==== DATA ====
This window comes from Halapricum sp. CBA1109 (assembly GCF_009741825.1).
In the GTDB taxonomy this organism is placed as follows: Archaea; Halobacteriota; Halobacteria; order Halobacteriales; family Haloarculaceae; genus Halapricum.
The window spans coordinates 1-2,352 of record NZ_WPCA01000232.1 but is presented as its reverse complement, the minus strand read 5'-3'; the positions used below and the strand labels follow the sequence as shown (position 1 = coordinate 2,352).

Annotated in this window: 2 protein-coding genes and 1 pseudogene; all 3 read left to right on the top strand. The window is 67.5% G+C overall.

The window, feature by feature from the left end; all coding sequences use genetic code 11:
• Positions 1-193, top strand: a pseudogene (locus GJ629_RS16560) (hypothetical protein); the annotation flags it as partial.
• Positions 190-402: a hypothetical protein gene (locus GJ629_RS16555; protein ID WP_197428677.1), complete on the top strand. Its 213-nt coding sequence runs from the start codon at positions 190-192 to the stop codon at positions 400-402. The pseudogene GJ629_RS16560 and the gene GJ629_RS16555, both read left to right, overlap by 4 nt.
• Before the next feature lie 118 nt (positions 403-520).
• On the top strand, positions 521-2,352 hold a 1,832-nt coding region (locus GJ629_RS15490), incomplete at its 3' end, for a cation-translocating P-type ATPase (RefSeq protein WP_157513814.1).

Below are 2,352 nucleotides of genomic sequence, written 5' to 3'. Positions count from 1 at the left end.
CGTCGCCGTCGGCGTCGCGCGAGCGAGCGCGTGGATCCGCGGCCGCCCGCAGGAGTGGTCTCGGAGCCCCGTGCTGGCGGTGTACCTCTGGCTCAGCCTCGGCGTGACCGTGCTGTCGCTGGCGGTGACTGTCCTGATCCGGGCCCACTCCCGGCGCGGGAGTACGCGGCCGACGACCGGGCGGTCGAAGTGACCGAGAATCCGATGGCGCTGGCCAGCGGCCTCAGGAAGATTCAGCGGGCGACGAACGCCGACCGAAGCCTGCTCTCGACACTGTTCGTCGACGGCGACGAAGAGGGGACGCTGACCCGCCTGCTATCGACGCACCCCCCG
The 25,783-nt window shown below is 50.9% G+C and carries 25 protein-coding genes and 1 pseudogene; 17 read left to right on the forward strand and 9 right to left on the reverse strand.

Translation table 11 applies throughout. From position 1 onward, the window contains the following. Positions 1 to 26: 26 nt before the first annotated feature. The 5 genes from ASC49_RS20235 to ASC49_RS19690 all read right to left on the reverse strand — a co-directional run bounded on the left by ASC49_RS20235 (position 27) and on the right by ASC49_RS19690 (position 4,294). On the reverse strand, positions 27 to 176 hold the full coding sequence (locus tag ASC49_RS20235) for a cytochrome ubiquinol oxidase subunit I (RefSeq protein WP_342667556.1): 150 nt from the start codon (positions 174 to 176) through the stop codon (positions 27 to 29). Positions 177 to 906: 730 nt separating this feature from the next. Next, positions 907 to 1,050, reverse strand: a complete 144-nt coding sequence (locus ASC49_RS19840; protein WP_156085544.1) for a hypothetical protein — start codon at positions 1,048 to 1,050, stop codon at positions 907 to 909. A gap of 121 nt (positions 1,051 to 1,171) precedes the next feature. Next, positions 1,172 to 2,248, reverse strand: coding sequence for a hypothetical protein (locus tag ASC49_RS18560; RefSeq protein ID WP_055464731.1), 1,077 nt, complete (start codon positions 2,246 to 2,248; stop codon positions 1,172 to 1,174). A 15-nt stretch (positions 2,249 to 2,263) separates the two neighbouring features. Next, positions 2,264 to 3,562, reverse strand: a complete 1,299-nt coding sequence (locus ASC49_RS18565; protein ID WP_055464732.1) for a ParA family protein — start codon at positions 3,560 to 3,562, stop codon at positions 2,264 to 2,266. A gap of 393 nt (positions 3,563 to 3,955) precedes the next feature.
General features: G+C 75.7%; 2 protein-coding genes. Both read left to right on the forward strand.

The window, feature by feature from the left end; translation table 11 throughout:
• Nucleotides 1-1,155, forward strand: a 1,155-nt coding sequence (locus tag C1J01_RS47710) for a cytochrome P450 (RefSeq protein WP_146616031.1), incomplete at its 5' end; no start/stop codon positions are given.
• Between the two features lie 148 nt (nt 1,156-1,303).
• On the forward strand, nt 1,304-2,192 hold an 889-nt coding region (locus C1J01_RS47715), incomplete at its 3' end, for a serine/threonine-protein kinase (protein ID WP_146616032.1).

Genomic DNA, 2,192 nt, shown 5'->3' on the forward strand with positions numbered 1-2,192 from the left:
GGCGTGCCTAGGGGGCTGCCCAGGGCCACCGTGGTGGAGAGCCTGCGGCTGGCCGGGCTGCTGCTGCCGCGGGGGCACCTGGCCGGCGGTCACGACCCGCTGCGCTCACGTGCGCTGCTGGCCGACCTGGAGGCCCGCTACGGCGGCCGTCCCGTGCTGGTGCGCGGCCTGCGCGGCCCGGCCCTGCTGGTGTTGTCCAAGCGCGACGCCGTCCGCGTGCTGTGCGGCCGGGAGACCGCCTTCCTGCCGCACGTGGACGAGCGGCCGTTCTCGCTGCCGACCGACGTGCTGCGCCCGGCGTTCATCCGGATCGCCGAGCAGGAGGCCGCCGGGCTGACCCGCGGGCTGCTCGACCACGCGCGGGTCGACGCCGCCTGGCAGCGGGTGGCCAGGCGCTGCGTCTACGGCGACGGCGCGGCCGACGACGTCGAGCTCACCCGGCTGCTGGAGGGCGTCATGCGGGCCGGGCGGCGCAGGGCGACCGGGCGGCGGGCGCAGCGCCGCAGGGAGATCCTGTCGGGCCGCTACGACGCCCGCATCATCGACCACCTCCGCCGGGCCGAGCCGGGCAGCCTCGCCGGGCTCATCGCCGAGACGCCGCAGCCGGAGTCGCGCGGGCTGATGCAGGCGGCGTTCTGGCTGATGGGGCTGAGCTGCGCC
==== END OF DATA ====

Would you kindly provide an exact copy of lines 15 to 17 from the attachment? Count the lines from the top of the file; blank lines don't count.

The window, feature by feature from the left end; translation table 11 throughout:
• Nucleotides 1-1,155, forward strand: a 1,155-nt coding sequence (locus tag C1J01_RS47710) for a cytochrome P450 (RefSeq protein WP_146616031.1), incomplete at its 5' end; no start/stop codon positions are given.
• Between the two features lie 148 nt (nt 1,156-1,303).